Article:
If your interests are in international law the Philip C. Jessup International Law Moot Court Competition is for you! Any 2L, 3L, or 4L is eligible to compete. There will be an information session on Thursday, October 27 at 1:00 p.m. in Room LL71. You will given a problem question in the topic area. If you are unable to attend the event, the problem question will be available on the Moot Court door.
Please email the following information to Joshua Waldrop (firstname.lastname@example.org) no later than Tuesday, November 1 by 12:30 p.m:
1. Problem question
3. Unofficial Transcript
4. Writing sample (optional)
5. Anything else you think may be pertinent
A try-out interview will be scheduled soon after which will be held the first week in November.
The Philip C. Jessup International Law Moot Court Competition is the world's largest moot court competition, with participants from over 500 law schools in more than 80 countries. The Competition is a simulation of a fictional dispute between countries before the International Court of Justice, the judicial organ of the United Nations.The School will send one team to the regional competitions being held the in the first part of 2012. The competitions will be held in Washington, D.C.
Congratulations to this year's Pirtle-Washer finalists:
These four competitors are advancing from a field of sixteen very talented student oral advocates. All of the competitors did a great job representing our law school in front of the twenty-four local attorneys who judged them this Saturday at the Hall of Justice. The semi-final and final rounds will take place this Friday, October 28 in the Allen Courtroom.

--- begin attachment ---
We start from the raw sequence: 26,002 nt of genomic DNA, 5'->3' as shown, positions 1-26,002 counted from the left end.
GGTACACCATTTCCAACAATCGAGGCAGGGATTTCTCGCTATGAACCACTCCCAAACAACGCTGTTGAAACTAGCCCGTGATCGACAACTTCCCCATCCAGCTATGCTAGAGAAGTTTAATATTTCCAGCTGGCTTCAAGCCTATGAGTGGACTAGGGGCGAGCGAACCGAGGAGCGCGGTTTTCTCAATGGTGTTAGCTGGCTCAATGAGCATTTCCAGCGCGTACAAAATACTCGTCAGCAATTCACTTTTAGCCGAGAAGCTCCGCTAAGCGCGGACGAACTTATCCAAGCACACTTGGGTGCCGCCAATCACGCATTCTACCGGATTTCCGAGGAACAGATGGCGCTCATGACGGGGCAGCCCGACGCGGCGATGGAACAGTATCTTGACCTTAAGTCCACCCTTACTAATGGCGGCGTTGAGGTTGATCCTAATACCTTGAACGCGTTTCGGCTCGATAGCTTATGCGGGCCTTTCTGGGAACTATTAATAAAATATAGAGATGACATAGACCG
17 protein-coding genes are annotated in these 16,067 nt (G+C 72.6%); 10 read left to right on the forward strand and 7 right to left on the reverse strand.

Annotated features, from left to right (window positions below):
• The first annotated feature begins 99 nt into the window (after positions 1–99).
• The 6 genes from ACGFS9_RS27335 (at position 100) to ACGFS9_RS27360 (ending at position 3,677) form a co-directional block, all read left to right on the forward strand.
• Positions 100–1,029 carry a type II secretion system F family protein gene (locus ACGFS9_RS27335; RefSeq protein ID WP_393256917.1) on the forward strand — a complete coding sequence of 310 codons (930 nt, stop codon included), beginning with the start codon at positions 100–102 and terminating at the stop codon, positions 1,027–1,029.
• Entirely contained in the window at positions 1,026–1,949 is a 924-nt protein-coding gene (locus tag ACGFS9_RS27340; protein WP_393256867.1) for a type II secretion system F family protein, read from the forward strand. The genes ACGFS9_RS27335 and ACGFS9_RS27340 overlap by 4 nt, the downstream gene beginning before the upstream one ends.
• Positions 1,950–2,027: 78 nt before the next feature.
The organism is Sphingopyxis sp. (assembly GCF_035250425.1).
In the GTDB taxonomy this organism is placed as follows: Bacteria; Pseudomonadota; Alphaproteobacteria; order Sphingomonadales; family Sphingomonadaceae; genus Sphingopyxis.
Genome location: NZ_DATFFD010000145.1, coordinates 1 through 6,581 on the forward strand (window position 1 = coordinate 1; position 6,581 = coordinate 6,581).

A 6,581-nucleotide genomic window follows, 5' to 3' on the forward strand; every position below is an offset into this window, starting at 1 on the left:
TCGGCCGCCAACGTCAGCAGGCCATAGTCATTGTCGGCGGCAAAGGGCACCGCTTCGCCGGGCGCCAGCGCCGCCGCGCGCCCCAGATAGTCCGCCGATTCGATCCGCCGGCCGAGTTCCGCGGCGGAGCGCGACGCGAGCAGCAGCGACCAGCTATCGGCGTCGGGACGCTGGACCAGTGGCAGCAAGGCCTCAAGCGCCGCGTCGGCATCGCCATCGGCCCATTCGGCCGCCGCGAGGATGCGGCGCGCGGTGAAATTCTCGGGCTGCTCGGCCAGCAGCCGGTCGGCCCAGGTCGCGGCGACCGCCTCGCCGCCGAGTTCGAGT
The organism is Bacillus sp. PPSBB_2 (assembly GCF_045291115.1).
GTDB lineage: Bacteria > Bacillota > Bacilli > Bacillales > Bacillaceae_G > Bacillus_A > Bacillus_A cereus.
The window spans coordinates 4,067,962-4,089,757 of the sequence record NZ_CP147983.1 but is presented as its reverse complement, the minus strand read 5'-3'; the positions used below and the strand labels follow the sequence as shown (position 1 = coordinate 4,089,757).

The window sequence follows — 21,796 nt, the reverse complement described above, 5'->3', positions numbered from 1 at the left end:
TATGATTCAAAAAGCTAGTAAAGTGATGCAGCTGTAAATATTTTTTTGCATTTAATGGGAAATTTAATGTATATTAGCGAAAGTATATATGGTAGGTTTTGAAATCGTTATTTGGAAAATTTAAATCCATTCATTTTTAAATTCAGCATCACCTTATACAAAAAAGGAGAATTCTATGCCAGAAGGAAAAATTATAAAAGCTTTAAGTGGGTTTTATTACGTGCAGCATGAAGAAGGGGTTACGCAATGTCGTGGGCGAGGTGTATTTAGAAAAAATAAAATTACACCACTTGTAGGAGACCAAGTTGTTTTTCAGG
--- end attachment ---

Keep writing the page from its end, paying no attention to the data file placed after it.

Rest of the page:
Sign Up Deadlines for Moot Court Competitions
1. Labor & Employment Law - TODAY, Monday, October 24 @ noon (submission date extended).
2. Tax Law - Friday, October 28 (submission date extended).
3. Energy and Sustainablity Law - Tuesday, November 1.
4. Criminal Law - Wednesday, November 2 @ 5 p.m.
For further information, please visit https://www.law.louisville.edu/node/6945.
Everybody is (or should be) sliding into “studying for exams” mode. Time becomes a critical variable now. It is important to find time for all of your tasks. It is also important to be productive with that time. This week's tips will focus on how to get more time out of each day and be more productive during studying.
Tip #1: Evaluate your day for “lost” time. Look for time wasted in the following ways: unproductive time between classes; assignment time stretched to 3 hours when with more diligence it could have been finished in 2 ½ hours; delay in starting a project because “I have all day;” inefficient and scattered errand running or other non-school tasks; completion of chores or other non-school tasks during prime study time. If only ½ hour is captured each day of the week, it nets 3 ½ hours of extra study time per week.
Be prepared for course registration and choose the courses that are right for you. Do you want to enroll in an externship or an independent study? Do you need to request to enroll in more than 16 hours as a full-time student or 12 hours as a part-time student? Have you completed a degree checklist recently? Do you want to take non-law graduate level courses?
The Student Life Office will be offering course registration advising office hours for upper division students on October 24, 25, and 26, and during the week of November 1. Stop by or make an appointment in advance to discuss any questions you may have regarding your Spring or Summer 2012 schedules, graduation requirements, externships, pre-registration permission forms, etc. John Cross, Associate Dean for Student Life, and Kimberly Ballard, Assistant Dean for Academic and Student Services, will be available to provide one-on-one advising, and to answer questions about course selection. To sign-up for a time in advance, add your name to the appointment sheet outside Dean Ballard's office.